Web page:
For too long, the condition of autism has been pathologised when all the time, the differences between so-called normal people and those with autism appeared just to be a different way of thinking.
Now scientists from the University of Montreal has backed this up with some new research which shows how people with autism use specific areas of their brains.
Those on the autism spectrum use their brains differently to most other people which may explain why some have extraordinary abilities to remember and draw objects in detail, and others have almost genius ability with mental arithmetic.
In those with autism, while these specific areas are more busy, other brain areas are less so.
Not disorganisation but reorganisation
“For example, this may show a means to help people to literacy in a much more natural way than the usual methods of helping autistic people,” said Dr Laurent Mottron from the University of Montreal.
“The natural tendency is to think that autism is a form of disorganisation. Here, what we see is that it is a reorganisation of the brain,” he said.
So instead of trying to cure autism, perhaps we should be looking at ways to help those who think differently to develop ways of interacting within their community and to maximise their potential. And the areas of their brains which are not normally so active could be stimulated.
One method which has been found to be helpful, and which was illustrated so intriguingly and movingly in the movie, The Horse Boy, is therapy with horses, otherwise known as hippotherapy.
How does hippotherapy work?
Hipptherapy is a type of therapy which is specifically designed for use with horses in order to improve physical, occupational and speech functions of the clients who use it. It is called this because it comes from the Greek word for ‘horse’, which is ‘hippo’.
It is, in fact, one of several therapies which utilises horses for its treatment, although is different in that it does not teach riding skills. Instead, it uses the movement of the horse and direct interaction with the therapist to improve motor skills of the rider.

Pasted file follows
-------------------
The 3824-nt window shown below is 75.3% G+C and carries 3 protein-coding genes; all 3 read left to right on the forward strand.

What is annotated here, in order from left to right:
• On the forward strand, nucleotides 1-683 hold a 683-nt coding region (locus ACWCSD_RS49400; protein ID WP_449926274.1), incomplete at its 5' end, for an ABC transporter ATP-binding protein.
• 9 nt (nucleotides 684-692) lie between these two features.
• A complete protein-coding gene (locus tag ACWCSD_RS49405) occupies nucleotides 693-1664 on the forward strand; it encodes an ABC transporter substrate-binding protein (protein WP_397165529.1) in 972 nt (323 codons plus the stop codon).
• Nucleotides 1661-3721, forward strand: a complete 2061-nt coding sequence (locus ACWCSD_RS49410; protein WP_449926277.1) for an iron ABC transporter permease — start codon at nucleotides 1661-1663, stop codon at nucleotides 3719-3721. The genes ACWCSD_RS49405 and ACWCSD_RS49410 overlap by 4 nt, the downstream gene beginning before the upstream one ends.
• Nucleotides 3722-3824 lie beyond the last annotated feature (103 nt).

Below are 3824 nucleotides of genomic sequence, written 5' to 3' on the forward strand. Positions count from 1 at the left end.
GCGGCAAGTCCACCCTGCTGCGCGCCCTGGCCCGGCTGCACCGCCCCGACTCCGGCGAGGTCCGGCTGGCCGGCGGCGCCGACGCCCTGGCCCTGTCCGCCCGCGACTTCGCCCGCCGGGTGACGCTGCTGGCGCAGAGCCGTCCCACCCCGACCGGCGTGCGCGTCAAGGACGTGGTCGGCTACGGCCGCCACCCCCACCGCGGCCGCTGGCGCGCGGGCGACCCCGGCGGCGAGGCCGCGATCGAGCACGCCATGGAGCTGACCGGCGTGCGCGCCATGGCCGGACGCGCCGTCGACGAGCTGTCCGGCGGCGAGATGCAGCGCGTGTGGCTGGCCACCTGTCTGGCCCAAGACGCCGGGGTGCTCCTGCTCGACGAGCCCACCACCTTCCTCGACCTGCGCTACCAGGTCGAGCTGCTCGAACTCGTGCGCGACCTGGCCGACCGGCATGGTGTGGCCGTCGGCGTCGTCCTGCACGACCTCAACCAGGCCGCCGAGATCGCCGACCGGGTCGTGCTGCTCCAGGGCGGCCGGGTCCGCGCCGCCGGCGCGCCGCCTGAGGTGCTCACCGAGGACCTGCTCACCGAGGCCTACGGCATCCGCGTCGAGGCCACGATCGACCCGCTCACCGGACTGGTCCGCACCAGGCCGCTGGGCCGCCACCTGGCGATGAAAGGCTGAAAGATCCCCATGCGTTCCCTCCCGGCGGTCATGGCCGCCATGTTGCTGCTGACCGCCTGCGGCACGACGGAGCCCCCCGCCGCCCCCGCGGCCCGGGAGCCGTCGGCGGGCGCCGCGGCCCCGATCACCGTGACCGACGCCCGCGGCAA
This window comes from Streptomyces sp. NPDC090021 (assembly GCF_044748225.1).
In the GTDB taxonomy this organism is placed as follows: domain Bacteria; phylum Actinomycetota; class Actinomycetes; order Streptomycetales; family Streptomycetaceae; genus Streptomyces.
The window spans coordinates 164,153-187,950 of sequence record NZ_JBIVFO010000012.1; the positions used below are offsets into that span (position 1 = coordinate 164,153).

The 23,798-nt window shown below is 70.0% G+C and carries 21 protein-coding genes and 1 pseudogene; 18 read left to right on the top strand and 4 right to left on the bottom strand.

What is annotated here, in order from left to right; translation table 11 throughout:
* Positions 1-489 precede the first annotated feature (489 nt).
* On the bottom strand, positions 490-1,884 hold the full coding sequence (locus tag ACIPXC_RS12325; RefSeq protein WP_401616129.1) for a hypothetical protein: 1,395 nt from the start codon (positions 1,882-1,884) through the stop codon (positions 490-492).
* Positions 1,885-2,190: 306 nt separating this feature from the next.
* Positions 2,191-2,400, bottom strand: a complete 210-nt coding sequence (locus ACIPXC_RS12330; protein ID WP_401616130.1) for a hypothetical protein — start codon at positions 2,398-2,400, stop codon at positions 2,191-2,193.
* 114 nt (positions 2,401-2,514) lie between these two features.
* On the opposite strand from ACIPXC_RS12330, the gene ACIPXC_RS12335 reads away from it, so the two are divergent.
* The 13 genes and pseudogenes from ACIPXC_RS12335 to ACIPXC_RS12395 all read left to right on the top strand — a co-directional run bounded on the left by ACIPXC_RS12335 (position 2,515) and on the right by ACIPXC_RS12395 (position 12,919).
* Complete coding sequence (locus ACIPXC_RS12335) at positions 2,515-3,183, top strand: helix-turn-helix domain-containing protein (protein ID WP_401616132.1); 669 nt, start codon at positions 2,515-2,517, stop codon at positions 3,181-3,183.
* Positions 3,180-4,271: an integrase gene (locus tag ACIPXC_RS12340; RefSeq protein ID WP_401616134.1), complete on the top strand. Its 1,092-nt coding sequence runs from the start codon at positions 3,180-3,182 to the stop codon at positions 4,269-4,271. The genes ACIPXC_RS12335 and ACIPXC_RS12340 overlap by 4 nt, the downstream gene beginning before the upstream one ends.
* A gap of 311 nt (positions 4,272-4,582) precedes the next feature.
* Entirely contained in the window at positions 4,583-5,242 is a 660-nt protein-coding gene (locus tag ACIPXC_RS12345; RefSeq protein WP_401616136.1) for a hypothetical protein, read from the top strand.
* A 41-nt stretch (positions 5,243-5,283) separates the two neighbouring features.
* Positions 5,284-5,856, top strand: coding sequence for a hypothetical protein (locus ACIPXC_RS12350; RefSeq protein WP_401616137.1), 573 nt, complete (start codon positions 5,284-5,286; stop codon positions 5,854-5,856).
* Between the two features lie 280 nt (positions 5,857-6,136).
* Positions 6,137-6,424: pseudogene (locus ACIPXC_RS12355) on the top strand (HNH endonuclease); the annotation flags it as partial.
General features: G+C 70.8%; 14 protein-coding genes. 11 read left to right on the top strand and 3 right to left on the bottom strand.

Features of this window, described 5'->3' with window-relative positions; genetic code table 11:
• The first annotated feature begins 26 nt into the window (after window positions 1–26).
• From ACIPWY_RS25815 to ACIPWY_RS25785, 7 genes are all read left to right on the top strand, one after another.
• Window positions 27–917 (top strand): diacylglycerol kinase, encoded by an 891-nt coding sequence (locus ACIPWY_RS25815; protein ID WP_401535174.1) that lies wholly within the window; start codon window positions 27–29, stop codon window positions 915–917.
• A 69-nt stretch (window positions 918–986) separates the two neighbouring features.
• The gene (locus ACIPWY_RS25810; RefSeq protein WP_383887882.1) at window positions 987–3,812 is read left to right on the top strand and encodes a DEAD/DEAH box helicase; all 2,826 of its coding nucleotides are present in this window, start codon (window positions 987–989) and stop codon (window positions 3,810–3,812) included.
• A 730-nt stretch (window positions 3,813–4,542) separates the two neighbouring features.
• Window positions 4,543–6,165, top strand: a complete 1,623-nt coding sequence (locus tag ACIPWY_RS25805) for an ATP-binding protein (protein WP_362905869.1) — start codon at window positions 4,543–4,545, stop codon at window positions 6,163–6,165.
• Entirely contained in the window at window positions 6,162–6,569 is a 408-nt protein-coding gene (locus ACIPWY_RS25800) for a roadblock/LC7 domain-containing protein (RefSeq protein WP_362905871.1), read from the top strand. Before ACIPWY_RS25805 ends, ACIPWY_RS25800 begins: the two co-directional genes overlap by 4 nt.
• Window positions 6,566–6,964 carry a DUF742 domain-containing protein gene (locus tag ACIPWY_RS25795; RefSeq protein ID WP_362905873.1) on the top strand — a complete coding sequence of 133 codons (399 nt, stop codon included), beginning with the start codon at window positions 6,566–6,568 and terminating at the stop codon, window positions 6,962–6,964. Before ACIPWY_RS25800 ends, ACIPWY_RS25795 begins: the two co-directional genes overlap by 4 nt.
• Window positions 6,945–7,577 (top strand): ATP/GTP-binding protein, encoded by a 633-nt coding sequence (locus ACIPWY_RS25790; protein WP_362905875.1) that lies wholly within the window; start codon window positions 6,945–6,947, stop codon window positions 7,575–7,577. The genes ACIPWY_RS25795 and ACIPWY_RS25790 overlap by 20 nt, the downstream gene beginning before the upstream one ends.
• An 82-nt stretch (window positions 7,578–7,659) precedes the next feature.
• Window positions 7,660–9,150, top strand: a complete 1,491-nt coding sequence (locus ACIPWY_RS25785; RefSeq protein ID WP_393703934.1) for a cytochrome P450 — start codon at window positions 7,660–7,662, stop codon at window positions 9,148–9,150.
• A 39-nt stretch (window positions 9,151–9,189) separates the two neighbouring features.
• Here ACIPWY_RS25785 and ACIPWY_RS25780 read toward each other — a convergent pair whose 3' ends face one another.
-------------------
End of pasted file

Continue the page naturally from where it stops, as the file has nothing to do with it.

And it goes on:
Hippotherapy has developed as a therapy since the 1960s when therapeutic riding centres began opening up across North America and Europe. Around this time, horses began to be viewed as an important extra in various forms of physical therapy and the process became known as hippotherapy.
Hippotherapy works in several ways – first, it can help both adults and children with neuromusculoskeletal problems to aid in improving their posture, coordination, balance, muscle tone and general motor development.
Second, the horse provides both a physical and sensory input for the rider. There is a rhythmic movement, which encourages the rider to move with the horse and when the horse changes gait, the rider has to adjust.
Thirdly, there are benefits to the rider’s speech and language skills as the movement of the horse has been found to cause natural reactions which encourage speech and language.
But perhaps more importantly, by joining in the fun at riding schools, children with autism can be made to feel accepted for their condition, and valued for who they are.
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